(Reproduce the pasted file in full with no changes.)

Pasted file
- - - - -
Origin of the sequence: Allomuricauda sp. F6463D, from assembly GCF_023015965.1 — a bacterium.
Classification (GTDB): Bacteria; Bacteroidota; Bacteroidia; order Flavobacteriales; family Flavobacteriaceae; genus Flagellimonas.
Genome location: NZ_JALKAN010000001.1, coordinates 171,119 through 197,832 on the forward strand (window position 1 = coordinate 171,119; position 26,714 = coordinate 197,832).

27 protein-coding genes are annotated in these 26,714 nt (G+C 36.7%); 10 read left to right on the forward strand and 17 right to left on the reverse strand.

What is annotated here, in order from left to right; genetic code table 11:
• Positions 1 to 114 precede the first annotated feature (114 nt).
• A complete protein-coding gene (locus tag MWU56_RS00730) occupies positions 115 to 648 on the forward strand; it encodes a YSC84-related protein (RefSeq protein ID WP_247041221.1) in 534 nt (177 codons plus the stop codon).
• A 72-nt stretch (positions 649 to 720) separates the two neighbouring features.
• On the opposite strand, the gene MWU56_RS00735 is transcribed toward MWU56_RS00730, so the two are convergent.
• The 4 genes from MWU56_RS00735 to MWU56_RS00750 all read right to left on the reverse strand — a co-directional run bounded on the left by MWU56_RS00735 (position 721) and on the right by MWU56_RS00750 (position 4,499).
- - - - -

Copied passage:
Origin of the sequence: Allomuricauda sp. F6463D, from assembly GCF_023015965.1 — a bacterium.
Classification (GTDB): Bacteria; Bacteroidota; Bacteroidia; order Flavobacteriales; family Flavobacteriaceae; genus Flagellimonas.
Genome location: NZ_JALKAN010000001.1, coordinates 171,119 through 197,832 on the forward strand (window position 1 = coordinate 171,119; position 26,714 = coordinate 197,832).

27 protein-coding genes are annotated in these 26,714 nt (G+C 36.7%); 10 read left to right on the forward strand and 17 right to left on the reverse strand.

What is annotated here, in order from left to right; genetic code table 11:
• Positions 1 to 114 precede the first annotated feature (114 nt).
• A complete protein-coding gene (locus tag MWU56_RS00730) occupies positions 115 to 648 on the forward strand; it encodes a YSC84-related protein (RefSeq protein ID WP_247041221.1) in 534 nt (177 codons plus the stop codon).
• A 72-nt stretch (positions 649 to 720) separates the two neighbouring features.
• On the opposite strand, the gene MWU56_RS00735 is transcribed toward MWU56_RS00730, so the two are convergent.
• The 4 genes from MWU56_RS00735 to MWU56_RS00750 all read right to left on the reverse strand — a co-directional run bounded on the left by MWU56_RS00735 (position 721) and on the right by MWU56_RS00750 (position 4,499).